Made in India, The Ecological Laboratory of the Planet by Bénédicte Manier - First Parallel Edition, October 2015
"For better or worse, India embodies what the planet will be tomorrow. Let's go visit the best. »
Fn the face of ecological catastrophe, we are often fatalistic. Yet, somewhere far from here, another future is being invented. In 15 years, India will be the most populous country in the world ahead of China. By 2040, India will become the largest contributor to the global increase in energy demand. While it is one of the biggest polluters on the planet, India is also a particularly innovative ecological laboratory because, at the same time, Indian citizens are mobilizing and becoming more independent through new solutions (collective reforestation, zero-waste zones, solar-lit villages, etc.).
There, an ingenious and lucid civil society brings new solutions every day to one of the most polluted countries in the world. Citizen reforestation, plastic-free zones, solar-lit villages, low-tech innovations, health care networks for the most destitute, deserts converted into oases... Ecological and social initiatives of an often disconcerting simplicity, already shared with other countries and transposable to the whole world.
Bénédicte Manier takes us to meet these artisans of tomorrow. They are turning India into a life-size ecological laboratory where, against a backdrop of accelerated industrialization, a planetary challenge is taking shape: finding a resilient mode of development. This book opens our eyes to those who, without expecting anything from major environmental conferences, are quietly shaping our future.
Bénédicte is a journalist. She is also the author of the best-selling book "A Million Quiet Revolutions" (LLL), which won the Environment Book Award in 2013, and "The New India is taking root" (LLL 2014). She has been travelling around India for more than twenty years, which allows her to understand, and explain to us, the way the country works.
"India is in a double evolution. The country is heading towards ever more industrialization and burning more and more fossil fuels. At the same time, it has the ambition to produce 40% of its electricity with renewable energies in 2030", she explains.
"India is a concentrate of all global developments: accelerated industrial development and record levels of pollution, but also a unique density of civil society initiatives, one of the most active in the world in this great democracy, 3.1 million NGOs, a world record." (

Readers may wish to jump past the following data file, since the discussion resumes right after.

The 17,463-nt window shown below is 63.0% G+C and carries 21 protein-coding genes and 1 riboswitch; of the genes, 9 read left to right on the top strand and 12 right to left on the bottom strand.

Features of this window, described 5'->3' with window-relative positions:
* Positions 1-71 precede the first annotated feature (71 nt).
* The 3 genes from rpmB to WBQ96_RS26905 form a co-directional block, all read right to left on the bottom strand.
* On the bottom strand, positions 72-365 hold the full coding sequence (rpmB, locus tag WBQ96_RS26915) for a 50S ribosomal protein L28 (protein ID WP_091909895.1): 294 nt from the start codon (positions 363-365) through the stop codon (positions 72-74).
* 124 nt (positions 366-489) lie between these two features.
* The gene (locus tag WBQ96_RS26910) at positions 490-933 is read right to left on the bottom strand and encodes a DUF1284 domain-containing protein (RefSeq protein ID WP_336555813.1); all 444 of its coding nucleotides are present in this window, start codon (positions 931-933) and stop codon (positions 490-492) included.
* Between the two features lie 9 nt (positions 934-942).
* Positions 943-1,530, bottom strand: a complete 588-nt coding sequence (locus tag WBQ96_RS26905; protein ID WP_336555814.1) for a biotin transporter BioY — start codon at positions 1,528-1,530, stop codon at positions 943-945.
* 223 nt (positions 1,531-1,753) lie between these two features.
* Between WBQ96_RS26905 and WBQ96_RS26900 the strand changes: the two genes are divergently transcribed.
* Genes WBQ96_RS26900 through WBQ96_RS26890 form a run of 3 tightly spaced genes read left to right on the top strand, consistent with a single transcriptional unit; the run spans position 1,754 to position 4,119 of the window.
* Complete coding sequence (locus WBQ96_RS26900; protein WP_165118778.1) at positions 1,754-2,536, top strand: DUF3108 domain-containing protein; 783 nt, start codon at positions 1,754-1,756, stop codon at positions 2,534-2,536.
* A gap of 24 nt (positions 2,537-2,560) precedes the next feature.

(Source: Elsa Levy of the Agence Créative CulturElle, Nov. 24, 2015)
Bénédicte Manier wished "It's a story of the constant telescoping of two opposing world views within a single country. That it was necessary to talk about these rivers wiped out by pollution, but also about these rivers of pure water that, elsewhere, flow back into the fields. To say, too, that when thousands of trees are cut down to cut down a highway, people replant hectares of forest further away. And that despite the rush to use fossil fuels, more and more villages are lit by solar energy.
Inviting this India on the move also invites us to dismantle the preconceived ideas that often confine it to poverty. To describe, rather, the energy of a society in the process of inventing the future..."
"As climate change gets out of control, the solutions we are looking for already exist at the local level. Reforestation, sustainable agriculture, water self-sufficiency, solar energy, waste reduction: far from being unconnected, these success stories are all contributing to a different future. she concludes in her book.
As Benjamin Joyeux rightly says in Mediapart, "The example of this Indian organization and its achievements is a great hope and a step to be followed and supported by all the supporters of a popular ecology on a global scale, which starts from the most precarious and marginalized to radically question our current economic model and promote another development, favourable to all. »
At a time when Prime Minister Narendra Modi is promoting the idea of financial climate compensation to Western countries, solutions to the climate crisis may well be right in front of his eyes.
Bénédicte Manier, journalist, great reporter and passionate about India, author of "Made in India. The ecological laboratory of the planet. »